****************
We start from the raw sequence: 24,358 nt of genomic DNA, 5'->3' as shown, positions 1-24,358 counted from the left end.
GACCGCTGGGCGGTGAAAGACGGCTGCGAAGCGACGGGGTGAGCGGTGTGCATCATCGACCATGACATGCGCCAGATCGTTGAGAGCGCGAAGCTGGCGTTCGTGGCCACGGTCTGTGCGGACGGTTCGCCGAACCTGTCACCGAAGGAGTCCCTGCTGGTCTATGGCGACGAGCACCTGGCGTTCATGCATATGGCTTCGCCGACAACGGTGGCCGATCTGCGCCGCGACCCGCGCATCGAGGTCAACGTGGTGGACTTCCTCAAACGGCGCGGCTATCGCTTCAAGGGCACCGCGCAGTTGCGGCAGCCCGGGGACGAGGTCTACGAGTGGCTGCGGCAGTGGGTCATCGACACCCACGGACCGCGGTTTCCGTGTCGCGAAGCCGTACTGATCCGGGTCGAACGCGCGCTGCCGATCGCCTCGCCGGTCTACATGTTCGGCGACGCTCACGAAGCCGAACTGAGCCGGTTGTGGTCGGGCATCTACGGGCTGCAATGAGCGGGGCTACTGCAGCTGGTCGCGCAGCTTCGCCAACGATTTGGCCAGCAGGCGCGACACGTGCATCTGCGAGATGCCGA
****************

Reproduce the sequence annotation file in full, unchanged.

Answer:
We start from the raw sequence: 24,358 nt of genomic DNA, 5'->3' as shown, positions 1-24,358 counted from the left end.
GACCGCTGGGCGGTGAAAGACGGCTGCGAAGCGACGGGGTGAGCGGTGTGCATCATCGACCATGACATGCGCCAGATCGTTGAGAGCGCGAAGCTGGCGTTCGTGGCCACGGTCTGTGCGGACGGTTCGCCGAACCTGTCACCGAAGGAGTCCCTGCTGGTCTATGGCGACGAGCACCTGGCGTTCATGCATATGGCTTCGCCGACAACGGTGGCCGATCTGCGCCGCGACCCGCGCATCGAGGTCAACGTGGTGGACTTCCTCAAACGGCGCGGCTATCGCTTCAAGGGCACCGCGCAGTTGCGGCAGCCCGGGGACGAGGTCTACGAGTGGCTGCGGCAGTGGGTCATCGACACCCACGGACCGCGGTTTCCGTGTCGCGAAGCCGTACTGATCCGGGTCGAACGCGCGCTGCCGATCGCCTCGCCGGTCTACATGTTCGGCGACGCTCACGAAGCCGAACTGAGCCGGTTGTGGTCGGGCATCTACGGGCTGCAATGAGCGGGGCTACTGCAGCTGGTCGCGCAGCTTCGCCAACGATTTGGCCAGCAGGCGCGACACGTGCATCTGCGAGATGCCGA